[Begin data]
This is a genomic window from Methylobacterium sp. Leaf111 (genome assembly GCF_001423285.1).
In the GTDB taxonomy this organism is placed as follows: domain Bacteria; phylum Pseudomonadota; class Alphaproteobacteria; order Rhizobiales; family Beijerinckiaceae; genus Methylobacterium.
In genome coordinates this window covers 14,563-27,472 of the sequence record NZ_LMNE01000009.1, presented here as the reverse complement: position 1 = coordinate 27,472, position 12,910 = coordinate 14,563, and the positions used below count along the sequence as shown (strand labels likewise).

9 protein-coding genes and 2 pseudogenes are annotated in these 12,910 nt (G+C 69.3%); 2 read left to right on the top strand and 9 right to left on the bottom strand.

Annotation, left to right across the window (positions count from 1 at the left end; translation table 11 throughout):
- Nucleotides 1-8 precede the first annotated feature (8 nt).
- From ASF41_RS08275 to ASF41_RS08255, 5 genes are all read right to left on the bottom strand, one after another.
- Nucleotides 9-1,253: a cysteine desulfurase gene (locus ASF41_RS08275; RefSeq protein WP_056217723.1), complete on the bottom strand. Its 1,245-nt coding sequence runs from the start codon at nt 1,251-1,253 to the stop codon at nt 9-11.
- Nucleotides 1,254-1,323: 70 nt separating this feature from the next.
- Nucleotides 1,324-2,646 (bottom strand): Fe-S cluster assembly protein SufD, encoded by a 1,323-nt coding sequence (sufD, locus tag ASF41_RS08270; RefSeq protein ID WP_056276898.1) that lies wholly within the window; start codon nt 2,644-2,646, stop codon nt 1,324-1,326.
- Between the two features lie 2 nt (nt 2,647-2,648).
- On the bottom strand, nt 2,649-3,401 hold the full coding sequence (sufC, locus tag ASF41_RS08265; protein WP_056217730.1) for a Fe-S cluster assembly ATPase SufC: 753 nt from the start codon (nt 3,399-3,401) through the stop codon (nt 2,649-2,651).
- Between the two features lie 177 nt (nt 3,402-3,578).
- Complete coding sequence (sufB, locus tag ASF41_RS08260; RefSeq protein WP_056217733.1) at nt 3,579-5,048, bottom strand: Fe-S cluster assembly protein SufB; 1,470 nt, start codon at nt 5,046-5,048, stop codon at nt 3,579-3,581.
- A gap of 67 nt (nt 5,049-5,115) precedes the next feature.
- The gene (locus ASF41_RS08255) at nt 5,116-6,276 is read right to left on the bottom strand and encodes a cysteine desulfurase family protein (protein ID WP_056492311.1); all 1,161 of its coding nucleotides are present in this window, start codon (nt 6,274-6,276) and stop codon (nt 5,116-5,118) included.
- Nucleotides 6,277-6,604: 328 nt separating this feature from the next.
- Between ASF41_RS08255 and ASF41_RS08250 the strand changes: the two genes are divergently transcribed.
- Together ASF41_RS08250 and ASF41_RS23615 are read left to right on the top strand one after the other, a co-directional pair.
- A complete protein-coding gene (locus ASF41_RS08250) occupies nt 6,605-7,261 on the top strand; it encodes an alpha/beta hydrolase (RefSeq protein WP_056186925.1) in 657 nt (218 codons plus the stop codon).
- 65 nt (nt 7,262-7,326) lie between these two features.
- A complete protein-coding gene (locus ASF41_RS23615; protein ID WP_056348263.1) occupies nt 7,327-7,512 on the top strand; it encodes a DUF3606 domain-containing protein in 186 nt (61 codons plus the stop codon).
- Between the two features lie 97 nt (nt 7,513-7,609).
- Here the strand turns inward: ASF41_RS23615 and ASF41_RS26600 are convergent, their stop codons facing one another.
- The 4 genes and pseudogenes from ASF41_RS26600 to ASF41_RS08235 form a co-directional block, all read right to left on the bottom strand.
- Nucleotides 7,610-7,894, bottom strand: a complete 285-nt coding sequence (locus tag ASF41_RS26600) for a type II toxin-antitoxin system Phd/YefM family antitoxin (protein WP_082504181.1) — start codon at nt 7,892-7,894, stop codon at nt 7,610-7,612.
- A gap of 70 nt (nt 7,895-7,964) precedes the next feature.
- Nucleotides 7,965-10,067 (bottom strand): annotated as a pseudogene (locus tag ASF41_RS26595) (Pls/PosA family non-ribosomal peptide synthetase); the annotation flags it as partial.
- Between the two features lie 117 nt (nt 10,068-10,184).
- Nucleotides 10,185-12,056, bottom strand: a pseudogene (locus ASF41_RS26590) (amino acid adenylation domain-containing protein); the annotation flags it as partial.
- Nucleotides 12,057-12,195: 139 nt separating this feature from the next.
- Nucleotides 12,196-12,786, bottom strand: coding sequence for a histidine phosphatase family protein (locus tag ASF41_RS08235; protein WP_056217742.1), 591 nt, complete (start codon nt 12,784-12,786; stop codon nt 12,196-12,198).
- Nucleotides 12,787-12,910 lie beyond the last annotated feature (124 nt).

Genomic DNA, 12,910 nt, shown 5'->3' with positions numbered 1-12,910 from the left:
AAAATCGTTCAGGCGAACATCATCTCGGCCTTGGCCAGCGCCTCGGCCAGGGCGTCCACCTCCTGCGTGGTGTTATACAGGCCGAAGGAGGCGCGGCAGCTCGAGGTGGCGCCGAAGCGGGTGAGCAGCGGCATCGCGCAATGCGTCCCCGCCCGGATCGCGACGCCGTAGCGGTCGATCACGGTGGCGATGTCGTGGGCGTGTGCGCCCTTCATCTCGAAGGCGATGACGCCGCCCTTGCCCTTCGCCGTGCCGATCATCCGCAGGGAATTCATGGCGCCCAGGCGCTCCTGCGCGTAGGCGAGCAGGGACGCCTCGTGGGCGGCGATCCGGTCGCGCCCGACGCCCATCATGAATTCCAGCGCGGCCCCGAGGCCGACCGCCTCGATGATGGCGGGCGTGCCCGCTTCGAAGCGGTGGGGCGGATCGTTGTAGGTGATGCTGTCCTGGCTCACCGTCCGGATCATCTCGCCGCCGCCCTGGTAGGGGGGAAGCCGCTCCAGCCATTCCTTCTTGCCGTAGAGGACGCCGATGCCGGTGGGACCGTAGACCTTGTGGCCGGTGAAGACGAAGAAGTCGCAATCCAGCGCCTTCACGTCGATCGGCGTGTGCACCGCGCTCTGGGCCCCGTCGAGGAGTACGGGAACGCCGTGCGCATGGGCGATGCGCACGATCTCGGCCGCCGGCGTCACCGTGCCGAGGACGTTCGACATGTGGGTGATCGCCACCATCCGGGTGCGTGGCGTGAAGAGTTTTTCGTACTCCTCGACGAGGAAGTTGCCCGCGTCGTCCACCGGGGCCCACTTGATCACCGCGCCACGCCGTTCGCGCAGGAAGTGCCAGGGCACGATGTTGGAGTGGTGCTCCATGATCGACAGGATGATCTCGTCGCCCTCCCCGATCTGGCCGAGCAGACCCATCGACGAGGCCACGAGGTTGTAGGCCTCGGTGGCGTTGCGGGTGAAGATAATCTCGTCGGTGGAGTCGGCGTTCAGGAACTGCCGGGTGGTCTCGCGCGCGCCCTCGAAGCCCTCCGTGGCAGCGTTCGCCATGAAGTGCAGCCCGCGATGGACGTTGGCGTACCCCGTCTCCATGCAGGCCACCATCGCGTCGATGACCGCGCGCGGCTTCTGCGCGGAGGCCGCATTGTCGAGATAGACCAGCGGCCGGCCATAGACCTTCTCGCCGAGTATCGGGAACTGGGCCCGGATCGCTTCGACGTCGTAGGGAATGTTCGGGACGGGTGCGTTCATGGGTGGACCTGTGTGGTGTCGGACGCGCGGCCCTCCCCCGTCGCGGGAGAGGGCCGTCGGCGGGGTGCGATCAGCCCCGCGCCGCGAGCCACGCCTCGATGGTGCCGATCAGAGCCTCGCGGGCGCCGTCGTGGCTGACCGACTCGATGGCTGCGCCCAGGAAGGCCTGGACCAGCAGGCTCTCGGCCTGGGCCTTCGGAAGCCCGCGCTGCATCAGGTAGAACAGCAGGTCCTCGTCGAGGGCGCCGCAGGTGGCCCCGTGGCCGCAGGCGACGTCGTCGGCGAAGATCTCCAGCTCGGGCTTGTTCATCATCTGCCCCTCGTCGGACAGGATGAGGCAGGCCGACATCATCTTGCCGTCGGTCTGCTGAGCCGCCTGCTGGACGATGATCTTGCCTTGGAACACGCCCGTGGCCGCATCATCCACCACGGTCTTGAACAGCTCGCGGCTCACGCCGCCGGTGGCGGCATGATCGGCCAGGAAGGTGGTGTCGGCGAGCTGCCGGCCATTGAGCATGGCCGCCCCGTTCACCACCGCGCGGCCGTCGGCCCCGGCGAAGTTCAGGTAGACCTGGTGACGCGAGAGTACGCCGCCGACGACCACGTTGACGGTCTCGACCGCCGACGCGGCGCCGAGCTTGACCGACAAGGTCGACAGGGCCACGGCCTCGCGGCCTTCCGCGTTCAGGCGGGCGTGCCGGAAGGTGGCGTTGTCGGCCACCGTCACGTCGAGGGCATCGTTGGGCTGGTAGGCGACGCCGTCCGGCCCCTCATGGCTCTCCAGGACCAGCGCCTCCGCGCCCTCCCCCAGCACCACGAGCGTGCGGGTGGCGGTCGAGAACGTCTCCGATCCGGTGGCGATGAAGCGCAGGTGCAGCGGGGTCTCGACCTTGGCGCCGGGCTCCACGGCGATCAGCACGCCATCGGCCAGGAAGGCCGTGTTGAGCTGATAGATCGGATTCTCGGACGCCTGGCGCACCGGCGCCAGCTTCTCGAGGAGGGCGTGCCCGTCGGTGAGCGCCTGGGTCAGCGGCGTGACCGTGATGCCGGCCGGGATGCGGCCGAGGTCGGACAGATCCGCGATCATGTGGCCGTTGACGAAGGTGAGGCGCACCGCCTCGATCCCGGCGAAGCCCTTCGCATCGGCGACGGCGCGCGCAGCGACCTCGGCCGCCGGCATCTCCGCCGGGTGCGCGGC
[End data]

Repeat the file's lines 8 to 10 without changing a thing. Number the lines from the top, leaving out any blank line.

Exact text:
- Nucleotides 9-1,253: a cysteine desulfurase gene (locus ASF41_RS08275; RefSeq protein WP_056217723.1), complete on the bottom strand. Its 1,245-nt coding sequence runs from the start codon at nt 1,251-1,253 to the stop codon at nt 9-11.
- Nucleotides 1,254-1,323: 70 nt separating this feature from the next.
- Nucleotides 1,324-2,646 (bottom strand): Fe-S cluster assembly protein SufD, encoded by a 1,323-nt coding sequence (sufD, locus tag ASF41_RS08270; RefSeq protein ID WP_056276898.1) that lies wholly within the window; start codon nt 2,644-2,646, stop codon nt 1,324-1,326.